Wednesday, June 4, 2014

Crime and Piracy Report

Posted by Scot

Today I was chatting with a guy who was working on one of the boats here in the marina.  He was asking me about our trip, and where we had been.  As soon as I mentioned some of the countries we had been to, he started telling me about another boat he had worked on here, where the owner kept a big machine gun on board, in case he was attacked.  “Weren’t you ever scared?” he asked me.  “There are pirates out there, you know.”

Back on the dock, safe from the ravages of piracy (unless you count the cost of staying in this marina!)

This is one of the most commonly asked questions we hear when talking to people about our trip.  And, despite the stereotype of crime-ridden America, it is not just here that we get this question.  The last time I was working in Alberta, I was talking to a doctor there who was telling me that he would love to do a similar trip with his family.  His only question for me: “Aren’t you worried about crime?”  And before we left B.C., I must have heard the same story 20 times, about another local sailor who had been on a boat that had been the victim of an attack and boarding in Venezuela a number of years ago.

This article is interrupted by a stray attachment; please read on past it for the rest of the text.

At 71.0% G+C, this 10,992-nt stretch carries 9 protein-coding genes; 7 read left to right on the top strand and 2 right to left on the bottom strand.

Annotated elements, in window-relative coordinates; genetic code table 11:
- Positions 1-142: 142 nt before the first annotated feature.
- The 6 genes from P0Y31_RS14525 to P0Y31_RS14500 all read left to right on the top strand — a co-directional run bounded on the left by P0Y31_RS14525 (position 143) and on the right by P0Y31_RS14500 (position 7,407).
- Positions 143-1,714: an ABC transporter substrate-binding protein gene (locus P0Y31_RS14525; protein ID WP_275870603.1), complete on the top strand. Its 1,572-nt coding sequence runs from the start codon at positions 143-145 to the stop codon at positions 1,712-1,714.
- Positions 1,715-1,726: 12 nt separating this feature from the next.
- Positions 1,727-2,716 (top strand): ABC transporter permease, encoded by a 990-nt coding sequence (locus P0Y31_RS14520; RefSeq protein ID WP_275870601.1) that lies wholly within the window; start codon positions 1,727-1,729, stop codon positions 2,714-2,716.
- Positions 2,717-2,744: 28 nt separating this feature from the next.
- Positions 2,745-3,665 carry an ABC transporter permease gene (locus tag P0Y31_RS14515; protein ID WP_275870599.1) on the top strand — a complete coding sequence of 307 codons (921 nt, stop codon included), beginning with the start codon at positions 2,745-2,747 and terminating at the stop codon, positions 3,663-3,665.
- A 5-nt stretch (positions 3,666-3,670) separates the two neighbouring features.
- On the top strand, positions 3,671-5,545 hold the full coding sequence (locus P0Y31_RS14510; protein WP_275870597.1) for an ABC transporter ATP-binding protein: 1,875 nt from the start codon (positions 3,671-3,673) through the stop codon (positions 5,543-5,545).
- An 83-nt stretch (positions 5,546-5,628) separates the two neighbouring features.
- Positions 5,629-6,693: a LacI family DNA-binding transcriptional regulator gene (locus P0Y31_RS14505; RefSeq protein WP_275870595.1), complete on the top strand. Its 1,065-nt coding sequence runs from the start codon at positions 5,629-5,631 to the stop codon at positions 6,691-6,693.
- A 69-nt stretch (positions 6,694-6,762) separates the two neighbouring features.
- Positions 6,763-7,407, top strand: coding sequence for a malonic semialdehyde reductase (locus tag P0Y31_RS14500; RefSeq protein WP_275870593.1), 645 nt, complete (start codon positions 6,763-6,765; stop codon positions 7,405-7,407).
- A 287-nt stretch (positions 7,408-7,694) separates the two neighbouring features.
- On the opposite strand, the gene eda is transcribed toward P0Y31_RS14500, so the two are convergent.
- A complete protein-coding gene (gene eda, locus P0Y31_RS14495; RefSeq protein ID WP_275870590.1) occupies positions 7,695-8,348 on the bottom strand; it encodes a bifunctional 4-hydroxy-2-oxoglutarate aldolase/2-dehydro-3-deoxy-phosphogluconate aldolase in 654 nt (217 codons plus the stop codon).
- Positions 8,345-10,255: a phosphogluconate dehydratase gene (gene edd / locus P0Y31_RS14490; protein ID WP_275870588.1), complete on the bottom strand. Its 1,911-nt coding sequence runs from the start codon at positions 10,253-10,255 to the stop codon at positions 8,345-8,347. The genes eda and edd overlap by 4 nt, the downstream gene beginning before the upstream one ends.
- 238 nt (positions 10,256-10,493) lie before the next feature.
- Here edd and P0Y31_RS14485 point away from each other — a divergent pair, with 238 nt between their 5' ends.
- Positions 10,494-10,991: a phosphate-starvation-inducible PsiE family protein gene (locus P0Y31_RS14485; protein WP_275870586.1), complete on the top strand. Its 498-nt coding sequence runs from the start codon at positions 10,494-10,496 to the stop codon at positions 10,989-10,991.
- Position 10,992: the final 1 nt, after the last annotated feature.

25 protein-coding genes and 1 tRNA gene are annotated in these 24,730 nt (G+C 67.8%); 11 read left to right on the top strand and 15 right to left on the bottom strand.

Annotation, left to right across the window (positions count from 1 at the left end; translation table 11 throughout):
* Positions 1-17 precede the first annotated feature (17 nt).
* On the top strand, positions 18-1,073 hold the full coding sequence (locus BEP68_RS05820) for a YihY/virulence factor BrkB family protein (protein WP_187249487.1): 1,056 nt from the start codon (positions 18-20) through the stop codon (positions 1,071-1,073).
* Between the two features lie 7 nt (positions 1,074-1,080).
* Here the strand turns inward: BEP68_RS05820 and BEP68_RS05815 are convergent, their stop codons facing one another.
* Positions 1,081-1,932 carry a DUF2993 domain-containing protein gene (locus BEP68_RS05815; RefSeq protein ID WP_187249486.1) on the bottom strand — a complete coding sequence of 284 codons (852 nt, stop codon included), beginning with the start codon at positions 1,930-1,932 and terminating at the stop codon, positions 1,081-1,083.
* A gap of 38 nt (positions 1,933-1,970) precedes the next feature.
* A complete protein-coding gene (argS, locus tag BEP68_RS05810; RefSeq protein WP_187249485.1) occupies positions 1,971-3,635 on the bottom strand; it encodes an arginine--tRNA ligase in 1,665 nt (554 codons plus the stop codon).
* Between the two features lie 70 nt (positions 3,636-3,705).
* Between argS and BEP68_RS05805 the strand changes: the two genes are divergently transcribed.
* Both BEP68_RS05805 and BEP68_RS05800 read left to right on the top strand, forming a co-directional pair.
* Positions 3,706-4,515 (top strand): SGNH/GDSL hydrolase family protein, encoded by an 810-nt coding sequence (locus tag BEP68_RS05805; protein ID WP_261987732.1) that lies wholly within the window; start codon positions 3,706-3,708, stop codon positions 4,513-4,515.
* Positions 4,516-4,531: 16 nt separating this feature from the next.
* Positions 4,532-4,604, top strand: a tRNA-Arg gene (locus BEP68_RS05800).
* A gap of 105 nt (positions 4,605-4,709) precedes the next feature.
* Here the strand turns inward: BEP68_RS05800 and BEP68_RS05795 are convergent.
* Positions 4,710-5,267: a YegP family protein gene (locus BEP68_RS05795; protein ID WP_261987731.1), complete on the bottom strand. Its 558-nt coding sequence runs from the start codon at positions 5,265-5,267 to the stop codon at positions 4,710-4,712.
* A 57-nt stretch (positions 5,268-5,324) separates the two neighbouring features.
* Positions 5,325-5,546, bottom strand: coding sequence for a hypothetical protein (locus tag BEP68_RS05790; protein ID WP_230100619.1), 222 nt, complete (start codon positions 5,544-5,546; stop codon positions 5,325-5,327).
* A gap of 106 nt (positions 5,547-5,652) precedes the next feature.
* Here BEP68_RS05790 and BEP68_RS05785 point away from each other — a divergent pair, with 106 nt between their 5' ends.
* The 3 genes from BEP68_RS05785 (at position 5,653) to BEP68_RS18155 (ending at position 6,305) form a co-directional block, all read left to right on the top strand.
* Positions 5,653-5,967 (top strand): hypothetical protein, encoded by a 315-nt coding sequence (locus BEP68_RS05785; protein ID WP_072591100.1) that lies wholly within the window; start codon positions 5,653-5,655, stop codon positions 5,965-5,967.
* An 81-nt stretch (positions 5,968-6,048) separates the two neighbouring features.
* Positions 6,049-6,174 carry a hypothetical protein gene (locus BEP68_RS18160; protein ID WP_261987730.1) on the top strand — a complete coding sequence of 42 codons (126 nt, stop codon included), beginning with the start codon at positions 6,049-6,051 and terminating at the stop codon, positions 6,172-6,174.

So, in the interest of giving the people what they want, here is the official crime report for our trip.  I have been wanting to write this post for a while, but I figured I better wait until we were closer to getting off the boat.  You never know if you are going to be kidnapped by a drug cartel in Mexico. I didn’t want to have to rewrite the official crime report if something like that happened.

Maybe the reason we haven't seen more piracy is the intimidating security staff we have on board.
We have been victims of crime exactly twice on our trip.

The first time came in Cuba.  Because it was so ridiculously cheap, we took our laundry to a local woman to have it all washed and folded.  When it came back, I couldn’t find my white Hurley swim shirt that I had been wearing in the ocean for the past several months.  “Oh well,” I thought.  “If a Cuban person needs my shirt that badly, I guess I can always get another one.”
The deviousness of the criminal in question wasn’t fully clear to me until about a month later.  As I was digging through my clothes looking for another shirt, I found the swim shirt in question, washed and folded and stuck away in my pile of clothes.  Clearly the sneaky Cuban laundry woman, or one of her criminal associates, had snuck on our boat when I wasn’t looking, and slid the shirt back into my closet.